FMCSA Proposes New Structure to Determine Carrier Fitness

You are currently viewing FMCSA Proposes New Structure to Determine Carrier Fitness
The analysis currently is based on a number of factors that FMCSA proposes changing.
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Currently, the Federal Motor Carrier Safety Administration has proposed updates and changes to their carrier fitness determining protocols. The current set-up operates on a three-tiered structure. The fitness determining structure determines the fitness level based on analysis of existing motor carrier data, collected information that comes from an investigation, and lastly a compliance review. The compliance review is conducted at the place in which the carrier operates business and/or through a review of its records remotely.

The new proposal, posed this week by FMCSA, could completely eliminate, and restructure the analysis protocols.

With the current analysis, FMCSA also calculates a carrier’s out-of-service rate and crash involvement of the vehicle. They also perform an in-depth look into the compliance of the carrier and how closely they followed both acute and critical regulations.

Acute regulations are ones in which noncompliance with them requires immediate corrective action in order to comply. Critical regulations are ones that deal with management and operational system controls.

With the proposed changes, FMCSA is considering adding the Compliance, Safety, Accountability Safety Measurement System that they work with into the carrier fitness determining process. Some analysts expect many to be upset with this addition, but as of right now, it is hard to determine exactly what the reaction to the proposal will be.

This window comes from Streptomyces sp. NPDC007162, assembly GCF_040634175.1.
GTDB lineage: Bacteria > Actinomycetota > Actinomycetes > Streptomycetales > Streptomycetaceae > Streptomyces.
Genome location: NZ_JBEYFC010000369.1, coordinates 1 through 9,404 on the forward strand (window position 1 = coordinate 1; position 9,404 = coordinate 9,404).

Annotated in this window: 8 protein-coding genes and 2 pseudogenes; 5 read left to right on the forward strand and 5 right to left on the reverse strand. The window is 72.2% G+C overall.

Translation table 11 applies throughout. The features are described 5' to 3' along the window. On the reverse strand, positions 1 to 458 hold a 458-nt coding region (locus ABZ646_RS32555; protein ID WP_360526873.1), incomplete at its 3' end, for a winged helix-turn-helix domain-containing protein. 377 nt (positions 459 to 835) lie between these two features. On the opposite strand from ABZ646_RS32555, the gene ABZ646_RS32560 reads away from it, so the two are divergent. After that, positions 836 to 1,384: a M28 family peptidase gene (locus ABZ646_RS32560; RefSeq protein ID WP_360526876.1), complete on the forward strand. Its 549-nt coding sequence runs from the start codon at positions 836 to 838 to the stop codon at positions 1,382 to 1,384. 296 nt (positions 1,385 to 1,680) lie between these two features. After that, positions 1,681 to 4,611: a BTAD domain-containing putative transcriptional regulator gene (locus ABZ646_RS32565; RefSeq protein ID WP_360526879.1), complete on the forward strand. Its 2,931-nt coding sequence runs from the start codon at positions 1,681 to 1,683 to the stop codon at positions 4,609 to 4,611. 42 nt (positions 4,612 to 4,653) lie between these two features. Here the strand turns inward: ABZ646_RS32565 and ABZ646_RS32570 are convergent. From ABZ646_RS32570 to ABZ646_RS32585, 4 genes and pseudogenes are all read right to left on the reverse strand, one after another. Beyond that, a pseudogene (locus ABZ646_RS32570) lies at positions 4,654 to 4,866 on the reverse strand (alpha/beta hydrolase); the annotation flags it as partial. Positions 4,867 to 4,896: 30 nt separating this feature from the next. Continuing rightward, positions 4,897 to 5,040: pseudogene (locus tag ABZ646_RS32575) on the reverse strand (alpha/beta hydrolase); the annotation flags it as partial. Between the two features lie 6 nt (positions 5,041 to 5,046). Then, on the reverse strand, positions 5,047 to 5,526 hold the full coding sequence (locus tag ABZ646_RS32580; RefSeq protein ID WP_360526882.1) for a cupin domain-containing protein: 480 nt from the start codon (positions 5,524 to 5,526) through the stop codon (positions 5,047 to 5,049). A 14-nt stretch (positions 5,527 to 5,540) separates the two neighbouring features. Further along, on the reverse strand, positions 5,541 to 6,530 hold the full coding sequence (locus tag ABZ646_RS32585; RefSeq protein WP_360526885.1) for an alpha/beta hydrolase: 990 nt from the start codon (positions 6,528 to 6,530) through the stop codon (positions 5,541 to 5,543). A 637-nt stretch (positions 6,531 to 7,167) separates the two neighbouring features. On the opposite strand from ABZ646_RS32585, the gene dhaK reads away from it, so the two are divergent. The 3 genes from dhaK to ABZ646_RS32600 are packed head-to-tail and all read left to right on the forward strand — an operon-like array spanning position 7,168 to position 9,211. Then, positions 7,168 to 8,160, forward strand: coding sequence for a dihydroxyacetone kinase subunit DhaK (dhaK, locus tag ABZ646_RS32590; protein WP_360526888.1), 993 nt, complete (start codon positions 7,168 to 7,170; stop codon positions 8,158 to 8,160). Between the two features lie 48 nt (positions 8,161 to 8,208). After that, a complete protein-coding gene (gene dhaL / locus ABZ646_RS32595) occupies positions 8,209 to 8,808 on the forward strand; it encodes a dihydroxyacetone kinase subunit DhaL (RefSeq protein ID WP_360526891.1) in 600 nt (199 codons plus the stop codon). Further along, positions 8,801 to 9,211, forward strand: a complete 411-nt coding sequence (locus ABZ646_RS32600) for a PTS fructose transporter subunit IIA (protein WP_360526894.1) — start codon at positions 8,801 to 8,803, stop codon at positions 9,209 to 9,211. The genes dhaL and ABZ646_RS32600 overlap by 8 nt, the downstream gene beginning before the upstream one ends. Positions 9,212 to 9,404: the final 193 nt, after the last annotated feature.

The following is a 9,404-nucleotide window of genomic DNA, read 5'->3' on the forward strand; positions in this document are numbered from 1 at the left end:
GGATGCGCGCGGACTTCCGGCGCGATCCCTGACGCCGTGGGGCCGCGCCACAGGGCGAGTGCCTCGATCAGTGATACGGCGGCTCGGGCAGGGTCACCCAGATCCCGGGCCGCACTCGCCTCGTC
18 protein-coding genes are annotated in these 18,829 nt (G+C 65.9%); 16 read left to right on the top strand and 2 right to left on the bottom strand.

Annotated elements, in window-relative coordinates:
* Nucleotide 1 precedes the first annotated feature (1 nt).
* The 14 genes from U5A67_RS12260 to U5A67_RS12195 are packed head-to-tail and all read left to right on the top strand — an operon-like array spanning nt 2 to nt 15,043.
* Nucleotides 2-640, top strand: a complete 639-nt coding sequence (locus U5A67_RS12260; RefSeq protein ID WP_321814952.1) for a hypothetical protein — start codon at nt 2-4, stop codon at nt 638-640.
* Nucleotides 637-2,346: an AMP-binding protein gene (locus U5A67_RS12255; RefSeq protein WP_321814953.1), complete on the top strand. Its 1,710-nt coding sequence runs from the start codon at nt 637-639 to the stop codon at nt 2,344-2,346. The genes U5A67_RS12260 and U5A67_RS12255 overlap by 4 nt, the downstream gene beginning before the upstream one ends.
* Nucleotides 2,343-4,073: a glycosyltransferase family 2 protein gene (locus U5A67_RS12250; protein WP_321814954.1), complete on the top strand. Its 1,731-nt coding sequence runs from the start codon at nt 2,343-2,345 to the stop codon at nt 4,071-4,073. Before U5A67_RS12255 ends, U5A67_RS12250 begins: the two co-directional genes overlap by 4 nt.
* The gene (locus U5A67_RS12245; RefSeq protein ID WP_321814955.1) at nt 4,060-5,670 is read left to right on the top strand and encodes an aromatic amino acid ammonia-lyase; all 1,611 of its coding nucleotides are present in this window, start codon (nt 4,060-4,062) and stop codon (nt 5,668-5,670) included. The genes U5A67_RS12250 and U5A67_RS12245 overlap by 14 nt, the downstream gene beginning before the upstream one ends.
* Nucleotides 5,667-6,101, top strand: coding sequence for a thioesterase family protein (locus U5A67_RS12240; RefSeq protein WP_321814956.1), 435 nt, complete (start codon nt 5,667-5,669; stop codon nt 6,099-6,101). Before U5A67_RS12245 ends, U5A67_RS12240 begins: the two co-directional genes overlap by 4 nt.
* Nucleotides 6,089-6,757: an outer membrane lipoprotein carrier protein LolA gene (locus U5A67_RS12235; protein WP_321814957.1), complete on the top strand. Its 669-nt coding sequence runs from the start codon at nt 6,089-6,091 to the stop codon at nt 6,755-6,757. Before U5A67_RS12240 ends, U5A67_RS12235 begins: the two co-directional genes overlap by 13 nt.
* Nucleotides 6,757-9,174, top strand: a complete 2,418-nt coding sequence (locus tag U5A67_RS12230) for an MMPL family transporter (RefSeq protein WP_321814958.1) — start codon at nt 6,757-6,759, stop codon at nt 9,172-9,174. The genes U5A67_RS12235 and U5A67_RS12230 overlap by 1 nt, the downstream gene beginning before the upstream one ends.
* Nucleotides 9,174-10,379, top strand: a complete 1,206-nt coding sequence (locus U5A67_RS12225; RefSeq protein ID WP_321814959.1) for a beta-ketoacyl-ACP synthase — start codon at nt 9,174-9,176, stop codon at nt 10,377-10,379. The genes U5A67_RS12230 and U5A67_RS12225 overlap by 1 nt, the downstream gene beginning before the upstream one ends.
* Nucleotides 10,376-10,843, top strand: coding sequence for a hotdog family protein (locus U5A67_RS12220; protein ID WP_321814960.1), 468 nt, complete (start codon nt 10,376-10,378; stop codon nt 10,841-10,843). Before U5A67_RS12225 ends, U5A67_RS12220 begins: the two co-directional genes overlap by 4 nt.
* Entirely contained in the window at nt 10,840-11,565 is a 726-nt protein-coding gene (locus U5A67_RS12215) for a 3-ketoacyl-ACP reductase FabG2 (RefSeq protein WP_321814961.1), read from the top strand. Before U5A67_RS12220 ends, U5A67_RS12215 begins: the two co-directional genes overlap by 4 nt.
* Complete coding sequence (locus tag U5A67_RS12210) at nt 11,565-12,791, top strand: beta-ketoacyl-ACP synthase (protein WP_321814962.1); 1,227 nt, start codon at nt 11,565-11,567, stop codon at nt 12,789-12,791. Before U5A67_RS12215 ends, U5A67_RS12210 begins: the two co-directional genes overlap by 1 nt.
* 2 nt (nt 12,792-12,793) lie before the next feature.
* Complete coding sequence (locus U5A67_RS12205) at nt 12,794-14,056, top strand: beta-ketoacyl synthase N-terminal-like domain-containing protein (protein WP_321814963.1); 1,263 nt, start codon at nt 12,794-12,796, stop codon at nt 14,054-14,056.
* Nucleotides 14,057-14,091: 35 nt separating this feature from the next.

In order to understand how carriers feel about the changes, the federal agency is asking for carriers’ opinions on their proposal and ask that all comments be sent in by October 30th.

Previously, there had been another proposal made by FMCSA to adjust the determination process back in 2016. The proposal at the time also proposed a shift to using the Compliance, Safety, and Accountability system. There was not a lot of support or belief in this system at the time so many were outspokenly against the changes. This ultimately led to FMCSA rescinding its proposal.

Many trucking industry-connected people have spoken out already on their feelings over FMCSA’s want to change the structure. Brandon Wiseman, a transportation attorney, thinks the shift is due to FMCSA being short-staffed. He believes they are looking for means of conducting more inspections remotely. As such, they are trying to change the protocol to allow for more room for remote inspection to be conducted easily.

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